The 5 best games like It Takes Two

For games like It Takes Two, two is better than one.

Image via Hazelight Studios

In its narrative and gameplay elements, It Takes Two is notable for sticking two human players together and forcing them to rely on one another to complete challenges, whether they want to or not. While many games feature two-player cooperative play, only a handful of qualified games scratch their narrow collaborative itch, where both players need to contribute their fair share to win. These five games, while in no particular order, competently incorporate couch co-op with a companion.

A Way Out

A way out

In A Way Out, two players control a daring convict duo during their elaborate prison escape. Working under the noses of prison guards and staying undetected requires the two to coordinate their actions and make opportunities for one another to proceed. A Way Out also heavily features fast-paced and linear set-pieces like those of It Takes Two. A Way Out and It Takes Two are developed by Josef Fares’ Hazelight Studios.

Brothers: A Tale of Two Sons

Image via Starbreeze Studios

As a puzzle-based adventure game with somewhat unconventional controls, Brothers: A Tale of Two Sons involves the player simultaneously controlling the two titular brothers with both analog joysticks. The brothers need to rely on each other’s strengths to maneuver past obstacles, forcing players to learn how to play as both simultaneously. While intentionally designed as a single-player experience, two players could share the controller to emulate the same degree of cooperation that It Takes Two champions. Josef Fares is the creative director of Brothers: A Tale of Two Sons.


Image via Stonewheat and Sons

KeyWe is a game about two tiny kiwi birds running a busy and short-staffed post office by themselves. As the office’s facilities are designed for much larger humans, these two player-controlled birds often have to work with and around each other to ship packages and deliver mail on time. The result is a frantic and choreographed dash to complete office work, with both players helping each other out to cut corners and save time.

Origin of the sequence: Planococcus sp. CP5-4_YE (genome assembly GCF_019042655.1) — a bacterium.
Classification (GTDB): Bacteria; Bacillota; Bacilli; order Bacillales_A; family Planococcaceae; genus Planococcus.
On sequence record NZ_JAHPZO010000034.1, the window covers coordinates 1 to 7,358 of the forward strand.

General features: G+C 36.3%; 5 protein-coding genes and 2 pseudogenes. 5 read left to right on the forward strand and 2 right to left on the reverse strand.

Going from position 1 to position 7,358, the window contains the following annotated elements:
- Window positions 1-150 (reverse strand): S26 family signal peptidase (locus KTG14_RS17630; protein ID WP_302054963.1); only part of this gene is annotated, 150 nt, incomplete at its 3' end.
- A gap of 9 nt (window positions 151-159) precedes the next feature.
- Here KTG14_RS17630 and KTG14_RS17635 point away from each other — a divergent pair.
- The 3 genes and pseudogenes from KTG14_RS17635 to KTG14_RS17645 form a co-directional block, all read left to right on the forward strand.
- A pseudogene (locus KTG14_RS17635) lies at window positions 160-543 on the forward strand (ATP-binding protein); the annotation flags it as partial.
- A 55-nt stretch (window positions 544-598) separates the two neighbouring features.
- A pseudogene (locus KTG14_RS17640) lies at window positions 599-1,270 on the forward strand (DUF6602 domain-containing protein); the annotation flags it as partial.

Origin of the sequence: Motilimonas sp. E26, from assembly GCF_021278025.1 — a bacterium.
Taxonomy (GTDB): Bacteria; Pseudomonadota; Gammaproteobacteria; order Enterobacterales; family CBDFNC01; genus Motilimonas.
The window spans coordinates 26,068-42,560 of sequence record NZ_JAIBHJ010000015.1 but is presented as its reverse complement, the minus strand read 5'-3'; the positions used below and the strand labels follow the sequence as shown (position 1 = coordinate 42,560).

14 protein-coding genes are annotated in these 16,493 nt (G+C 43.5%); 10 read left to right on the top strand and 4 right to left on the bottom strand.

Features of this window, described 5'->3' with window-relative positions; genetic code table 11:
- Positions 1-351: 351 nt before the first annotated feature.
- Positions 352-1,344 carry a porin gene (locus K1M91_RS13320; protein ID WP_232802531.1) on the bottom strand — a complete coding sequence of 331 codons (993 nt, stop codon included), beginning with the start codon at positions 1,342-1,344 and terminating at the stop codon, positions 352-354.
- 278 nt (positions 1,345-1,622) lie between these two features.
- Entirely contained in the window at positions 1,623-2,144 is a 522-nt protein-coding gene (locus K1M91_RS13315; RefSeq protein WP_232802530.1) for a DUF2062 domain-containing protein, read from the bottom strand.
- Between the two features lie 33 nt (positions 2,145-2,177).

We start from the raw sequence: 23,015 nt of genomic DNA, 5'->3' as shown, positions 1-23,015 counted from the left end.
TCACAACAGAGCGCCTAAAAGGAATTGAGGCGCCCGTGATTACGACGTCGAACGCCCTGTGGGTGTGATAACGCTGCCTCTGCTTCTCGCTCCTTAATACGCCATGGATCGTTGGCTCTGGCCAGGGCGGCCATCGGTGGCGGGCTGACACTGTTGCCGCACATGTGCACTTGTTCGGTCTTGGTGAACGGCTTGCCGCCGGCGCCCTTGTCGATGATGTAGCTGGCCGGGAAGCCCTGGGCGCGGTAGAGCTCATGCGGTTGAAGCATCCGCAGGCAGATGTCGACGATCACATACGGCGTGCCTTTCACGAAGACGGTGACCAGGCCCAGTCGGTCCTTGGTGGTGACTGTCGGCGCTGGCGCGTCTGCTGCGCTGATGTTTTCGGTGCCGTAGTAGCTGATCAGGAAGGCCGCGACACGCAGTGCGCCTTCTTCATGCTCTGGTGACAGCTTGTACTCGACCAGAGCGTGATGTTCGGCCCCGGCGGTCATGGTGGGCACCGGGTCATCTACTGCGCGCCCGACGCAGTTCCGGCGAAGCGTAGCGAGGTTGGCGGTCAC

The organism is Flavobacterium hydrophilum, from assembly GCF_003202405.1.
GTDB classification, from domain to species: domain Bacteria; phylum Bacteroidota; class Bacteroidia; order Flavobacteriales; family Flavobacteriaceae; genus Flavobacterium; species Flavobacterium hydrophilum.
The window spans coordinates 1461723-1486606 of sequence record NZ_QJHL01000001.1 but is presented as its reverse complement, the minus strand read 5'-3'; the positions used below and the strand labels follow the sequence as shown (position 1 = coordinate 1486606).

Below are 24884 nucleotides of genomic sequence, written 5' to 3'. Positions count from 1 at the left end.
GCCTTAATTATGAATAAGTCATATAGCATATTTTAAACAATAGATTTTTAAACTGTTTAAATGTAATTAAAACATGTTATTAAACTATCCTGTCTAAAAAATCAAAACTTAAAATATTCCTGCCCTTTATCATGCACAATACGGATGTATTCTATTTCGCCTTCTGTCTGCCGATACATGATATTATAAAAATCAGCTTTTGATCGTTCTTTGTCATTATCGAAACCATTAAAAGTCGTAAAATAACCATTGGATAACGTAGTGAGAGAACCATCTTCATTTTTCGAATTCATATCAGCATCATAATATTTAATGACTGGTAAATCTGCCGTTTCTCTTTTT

Image via Team17

Overcooked players assume the roles of two line cooks in a series of geometrically complex kitchens, with the goal of fully cooking a series of meals in a limited amount of time. While gathering ingredients, preparing a dish, and cooking may not seem too difficult on their own. The gameplay of Overcooked is made more complicated by each kitchen’s layout, with certain cooking stations and ingredients accessible to only one cook at any given time. The two will need to exchange responsibilities for certain dishes between each other throughout the cooking process, frequently passing each other ingredients as needed.

Related: Does Overcooked! All You Can Eat have crossplay?

Portal 2

Image via Valve

The Portal sequel is often considered the progenitor of coordination-focused multiplayer cooperative games, and for good reasons. The adventures of Atlas and Peabody found a way to stump two players with Portal’s complex physics puzzles rather than just one. Involving a second player in the testing process benefits Portal’s core gameplay loop, as it allows two minds to talk out and think through solutions. However, this is provided that players don’t just cheat through difficult solutions.